Him: It’s just weird, isn’t it? Having to lift a lid in order to put pants away?
Me: Is it?
Me: But if people come round our house and our laundry bin was lidless, what if they saw our dirty pants?
Him: I… don’t care if they see our dirty pants? That’s just one of those hazards of coming round our house.
Him: I’m sorry but lifting a lid just for dirty pants is a hard line for me.
Me: Are you safewording out of putting your pants away?
Where cheese graters should be kept
This is one of the most fun fights because right now I don’t actually know if he is aware that we’re having it. When he puts a cheese grater away, he places it in a really awkward, annoying cupboard that I have to bend down and over in order to reach. When I put it away, I place it (logically and rationally) in one of the high cupboards so it is easy to grab in a cheese emergency. In our house there are many cheese emergencies, and so frankly a cheese grater (we have three) needs to be near to hand at all times.
Yet every single time he puts it in the ‘wrong’ place, and I have to move it to the ‘right’ place, then cross my fingers and hope he learns. I am secretly thrilled by the idea that he is doing the same thing, crossing his fingers and hoping I will eventually learn that the ‘right’ place is the cupboard where the pans are. It’s like Schroedinger’s fight: I will not know if we are actually having it until one or other of us snaps and actually SAYS something, and then we will have to solve it via some sort of competitive cheesegrating competition.
Fun arguments versus Serious arguments
I love these arguments. They’re always playful, often weird, and sometimes you can escalate them in really fun ways. Like, for instance, I could add a sentence to this blog post that said ‘dearest one, if you actually read this blog post and tell me you’ve read it I will capitulate and declare you the ‘winner’ of one argument of your choosing. I will never again fight you on hoovers/water filters/cheese graters or where we keep the tools. All you have to do is read this post. But I know you probably won’t because you hate reading things, and so I will secretly and smugly remember this every time we have one of these silly fights.’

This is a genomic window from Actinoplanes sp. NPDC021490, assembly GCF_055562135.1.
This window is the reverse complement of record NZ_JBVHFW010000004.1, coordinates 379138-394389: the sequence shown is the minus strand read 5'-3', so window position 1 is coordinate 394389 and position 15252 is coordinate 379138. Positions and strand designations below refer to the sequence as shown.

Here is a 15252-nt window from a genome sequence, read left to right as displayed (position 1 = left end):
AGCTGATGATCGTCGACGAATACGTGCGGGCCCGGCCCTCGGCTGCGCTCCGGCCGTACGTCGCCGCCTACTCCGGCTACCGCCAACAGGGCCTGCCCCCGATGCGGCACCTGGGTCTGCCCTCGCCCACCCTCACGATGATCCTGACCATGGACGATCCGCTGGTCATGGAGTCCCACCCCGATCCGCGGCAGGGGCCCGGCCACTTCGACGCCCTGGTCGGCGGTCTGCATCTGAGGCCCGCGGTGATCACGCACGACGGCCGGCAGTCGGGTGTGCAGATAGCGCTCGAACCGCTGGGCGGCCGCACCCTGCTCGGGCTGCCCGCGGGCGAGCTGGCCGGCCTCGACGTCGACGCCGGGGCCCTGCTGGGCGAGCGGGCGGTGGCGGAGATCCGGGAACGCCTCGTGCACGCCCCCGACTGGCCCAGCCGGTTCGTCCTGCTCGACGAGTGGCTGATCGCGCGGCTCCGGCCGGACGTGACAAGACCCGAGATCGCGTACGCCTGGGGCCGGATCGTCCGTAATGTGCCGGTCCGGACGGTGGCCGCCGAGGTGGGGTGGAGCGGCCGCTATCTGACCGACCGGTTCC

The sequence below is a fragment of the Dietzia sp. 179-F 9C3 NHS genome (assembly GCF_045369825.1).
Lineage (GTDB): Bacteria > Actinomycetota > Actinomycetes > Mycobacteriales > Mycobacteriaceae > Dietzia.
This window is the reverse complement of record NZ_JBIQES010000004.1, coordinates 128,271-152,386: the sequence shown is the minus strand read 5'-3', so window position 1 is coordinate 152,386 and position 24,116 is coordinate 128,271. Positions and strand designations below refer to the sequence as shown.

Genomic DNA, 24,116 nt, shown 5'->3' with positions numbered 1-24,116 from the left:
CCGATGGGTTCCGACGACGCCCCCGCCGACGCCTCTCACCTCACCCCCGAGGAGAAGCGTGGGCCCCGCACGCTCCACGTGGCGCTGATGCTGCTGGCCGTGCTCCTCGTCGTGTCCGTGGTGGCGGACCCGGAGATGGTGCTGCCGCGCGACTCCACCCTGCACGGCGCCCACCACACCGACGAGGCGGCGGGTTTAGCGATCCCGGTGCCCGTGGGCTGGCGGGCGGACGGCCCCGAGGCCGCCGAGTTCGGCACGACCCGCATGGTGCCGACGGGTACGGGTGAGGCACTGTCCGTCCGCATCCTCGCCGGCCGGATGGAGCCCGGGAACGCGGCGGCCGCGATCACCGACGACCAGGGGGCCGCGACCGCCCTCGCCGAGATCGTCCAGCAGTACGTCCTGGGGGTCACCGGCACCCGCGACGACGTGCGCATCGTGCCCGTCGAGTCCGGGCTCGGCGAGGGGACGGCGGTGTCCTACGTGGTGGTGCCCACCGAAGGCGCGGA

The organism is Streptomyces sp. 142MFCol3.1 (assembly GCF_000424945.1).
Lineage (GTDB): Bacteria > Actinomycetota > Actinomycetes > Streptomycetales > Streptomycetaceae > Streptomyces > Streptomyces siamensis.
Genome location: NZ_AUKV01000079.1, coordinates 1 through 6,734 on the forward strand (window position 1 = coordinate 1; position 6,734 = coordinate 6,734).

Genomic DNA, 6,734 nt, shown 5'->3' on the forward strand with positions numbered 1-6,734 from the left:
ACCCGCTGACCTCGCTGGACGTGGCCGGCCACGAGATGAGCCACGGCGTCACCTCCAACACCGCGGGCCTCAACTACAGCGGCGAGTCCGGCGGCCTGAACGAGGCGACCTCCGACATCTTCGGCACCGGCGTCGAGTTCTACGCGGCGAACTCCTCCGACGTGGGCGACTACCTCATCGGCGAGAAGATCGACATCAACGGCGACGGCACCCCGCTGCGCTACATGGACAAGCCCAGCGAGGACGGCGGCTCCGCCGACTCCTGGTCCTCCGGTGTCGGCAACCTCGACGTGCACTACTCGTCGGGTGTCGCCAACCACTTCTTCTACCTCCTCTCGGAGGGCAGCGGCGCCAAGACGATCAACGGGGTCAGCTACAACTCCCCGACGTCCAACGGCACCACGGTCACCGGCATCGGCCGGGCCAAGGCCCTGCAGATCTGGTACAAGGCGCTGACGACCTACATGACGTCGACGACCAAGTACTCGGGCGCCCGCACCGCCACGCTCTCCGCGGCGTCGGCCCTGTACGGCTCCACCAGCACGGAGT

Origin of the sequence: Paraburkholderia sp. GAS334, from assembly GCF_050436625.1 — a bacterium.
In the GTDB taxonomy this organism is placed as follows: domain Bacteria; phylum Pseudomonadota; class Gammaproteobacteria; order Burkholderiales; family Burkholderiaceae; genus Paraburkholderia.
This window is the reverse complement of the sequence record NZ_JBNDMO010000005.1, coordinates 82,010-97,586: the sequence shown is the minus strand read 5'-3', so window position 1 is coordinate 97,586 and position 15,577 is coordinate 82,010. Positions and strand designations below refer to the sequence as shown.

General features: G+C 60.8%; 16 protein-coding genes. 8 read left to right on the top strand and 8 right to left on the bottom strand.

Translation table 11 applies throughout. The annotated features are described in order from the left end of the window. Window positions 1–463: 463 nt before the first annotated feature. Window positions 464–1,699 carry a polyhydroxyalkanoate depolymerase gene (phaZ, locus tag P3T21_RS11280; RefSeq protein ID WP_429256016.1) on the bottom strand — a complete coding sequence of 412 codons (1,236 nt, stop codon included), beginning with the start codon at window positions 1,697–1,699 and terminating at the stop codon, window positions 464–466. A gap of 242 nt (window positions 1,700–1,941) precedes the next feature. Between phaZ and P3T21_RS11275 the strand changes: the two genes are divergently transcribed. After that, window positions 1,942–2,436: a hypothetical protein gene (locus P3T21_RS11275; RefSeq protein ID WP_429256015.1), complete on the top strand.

I’ll let him in on the secret in 2019 and he’ll kick himself, and it will be truly delicious. Then he’ll find a way to get payback, and I’ll be wriggling with anticipation to see what he does to retaliate.
And perhaps ‘arguments’ is a misnomer, because these aren’t really arguments of the troubling kind: they’re essentially a form of flirting. They’re fun because they’re playful. Because they’re not real. Because neither of us really cares that much where the cheese grater should live.
There are many more arguments I’ve had with my boyfriend that couldn’t be included in a funny list – the ones that leave us sitting in cold silence or crying in separate rooms, desperately missing each other and trying to work out how to make friends again. The arguments that start with a spark of frustration and end with a cloud of doubt: will this ever actually work?
I treasure the ridiculous arguments, and I know that he does too – because we only start the silly fights when we’re happy with everything else.